2/15/2012 2:08:00 PM Cheatham pushes several bills forward
State Rep. David Cheatham (D-North Vernon) escorted several pieces of legislation through passage recently during an Indiana House of Representatives session at the Statehouse in Indianapolis.
House Bill 1195 (HB 1195) will allow an individual to contest an assessment of their property, without having to hire an appraiser. In addition, HB 1195 will provide more taxpayers with the opportunity to fight what they may see as an unjust or biased value of their property. Taxpayers will be able to protest their current property assessment if it was not completed in accordance with the Department of Local Government Finance's (DLGF) regulations.
"During times of economic hardship, it is important that taxpayers are given a fair assessment of their property," Cheatham said. "I know that within my own district, there are many residents who have put a lot of hard work and investment in their property. Protecting that value means everything to them."
House Bill 1279 (HB 1279) addresses several issues concerning matters of natural resources.
For example, HB 1279 will move the State Land Office from the Indiana Department of Administration to the Department of Natural Resources (DNR). The bill requires hunters to have a license to shoot on a preserve and lifts the requirement for nonresidents to obtain a special license to shoot on preserves.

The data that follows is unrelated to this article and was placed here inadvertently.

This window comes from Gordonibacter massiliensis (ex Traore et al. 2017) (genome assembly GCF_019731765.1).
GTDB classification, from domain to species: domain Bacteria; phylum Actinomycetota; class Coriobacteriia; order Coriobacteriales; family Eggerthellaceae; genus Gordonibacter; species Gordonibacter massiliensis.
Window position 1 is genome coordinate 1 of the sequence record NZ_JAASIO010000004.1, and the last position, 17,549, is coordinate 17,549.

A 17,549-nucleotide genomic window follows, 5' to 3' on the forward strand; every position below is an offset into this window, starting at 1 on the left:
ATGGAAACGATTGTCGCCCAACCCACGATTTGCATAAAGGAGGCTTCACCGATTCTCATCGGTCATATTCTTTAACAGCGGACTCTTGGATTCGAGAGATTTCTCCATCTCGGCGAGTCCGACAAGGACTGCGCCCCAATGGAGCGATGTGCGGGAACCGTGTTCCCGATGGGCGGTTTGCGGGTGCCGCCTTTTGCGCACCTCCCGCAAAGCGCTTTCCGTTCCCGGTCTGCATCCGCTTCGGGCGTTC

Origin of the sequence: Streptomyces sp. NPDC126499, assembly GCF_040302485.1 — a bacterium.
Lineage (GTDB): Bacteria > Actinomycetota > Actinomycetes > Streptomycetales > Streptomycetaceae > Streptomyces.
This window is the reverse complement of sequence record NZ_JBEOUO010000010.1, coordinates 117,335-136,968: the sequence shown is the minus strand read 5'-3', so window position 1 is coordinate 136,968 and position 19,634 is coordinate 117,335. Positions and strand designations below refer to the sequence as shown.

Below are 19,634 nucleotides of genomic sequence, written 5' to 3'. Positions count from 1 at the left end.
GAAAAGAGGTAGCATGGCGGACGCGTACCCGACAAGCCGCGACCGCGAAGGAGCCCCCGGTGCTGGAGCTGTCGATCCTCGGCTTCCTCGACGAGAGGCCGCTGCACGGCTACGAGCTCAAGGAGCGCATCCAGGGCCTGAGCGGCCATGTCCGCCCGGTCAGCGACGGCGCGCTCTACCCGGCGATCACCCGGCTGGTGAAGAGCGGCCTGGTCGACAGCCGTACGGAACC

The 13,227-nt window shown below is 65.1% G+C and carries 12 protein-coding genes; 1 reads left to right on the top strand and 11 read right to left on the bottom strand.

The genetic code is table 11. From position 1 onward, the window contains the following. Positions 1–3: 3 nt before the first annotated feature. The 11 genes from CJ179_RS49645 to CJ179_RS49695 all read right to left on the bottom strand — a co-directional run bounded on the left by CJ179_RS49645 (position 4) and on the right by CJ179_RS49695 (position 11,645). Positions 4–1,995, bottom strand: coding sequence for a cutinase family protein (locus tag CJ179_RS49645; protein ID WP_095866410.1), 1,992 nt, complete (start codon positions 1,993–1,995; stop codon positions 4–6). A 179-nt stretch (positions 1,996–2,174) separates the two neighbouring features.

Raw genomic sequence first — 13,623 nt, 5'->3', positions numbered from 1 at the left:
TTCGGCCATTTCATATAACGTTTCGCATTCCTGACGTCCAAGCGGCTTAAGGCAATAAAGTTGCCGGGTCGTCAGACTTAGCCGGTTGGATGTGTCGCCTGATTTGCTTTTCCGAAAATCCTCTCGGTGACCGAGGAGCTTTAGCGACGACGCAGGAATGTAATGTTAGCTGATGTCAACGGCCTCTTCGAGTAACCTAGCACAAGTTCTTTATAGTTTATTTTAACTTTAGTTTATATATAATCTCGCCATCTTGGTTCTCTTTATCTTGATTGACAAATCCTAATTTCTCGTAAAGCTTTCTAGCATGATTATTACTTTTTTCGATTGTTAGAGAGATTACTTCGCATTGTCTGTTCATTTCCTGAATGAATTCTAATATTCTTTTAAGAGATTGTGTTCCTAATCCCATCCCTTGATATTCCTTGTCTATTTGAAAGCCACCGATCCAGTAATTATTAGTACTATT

In addition, House Bill 1225 (HB 1225) was moved through passage. HB 1225 establishes an order of conduct in the event that a property owner's sewage system or septic tank does not meet the criteria of a safe system.
If a property owner's sewage disposal system is failing, a sewer utility can require them to disconnect the current disposal system and connect to the district's sewer system if the repairs are not completed within 180 days. However, if a false report is made to a health officer stating that someone's septic system is a health hazard, it is considered to be a Class B misdemeanor.
"The bill gives citizens the freedom to use their individual discretion regarding whether they would like to be connected to a regional sewer district," Cheatham said.
"As long as their current septic systems are in working order, there is no reason that home owners should have to pay for a service that they do not need. This freedom will not only save property owners money, but also ensure that sanitation boards are held to democratic principles of public service," the lawmaker added.
HBs 1195, 1279, and 1225 are now in the Indiana Senate for further consideration by legislators in that body.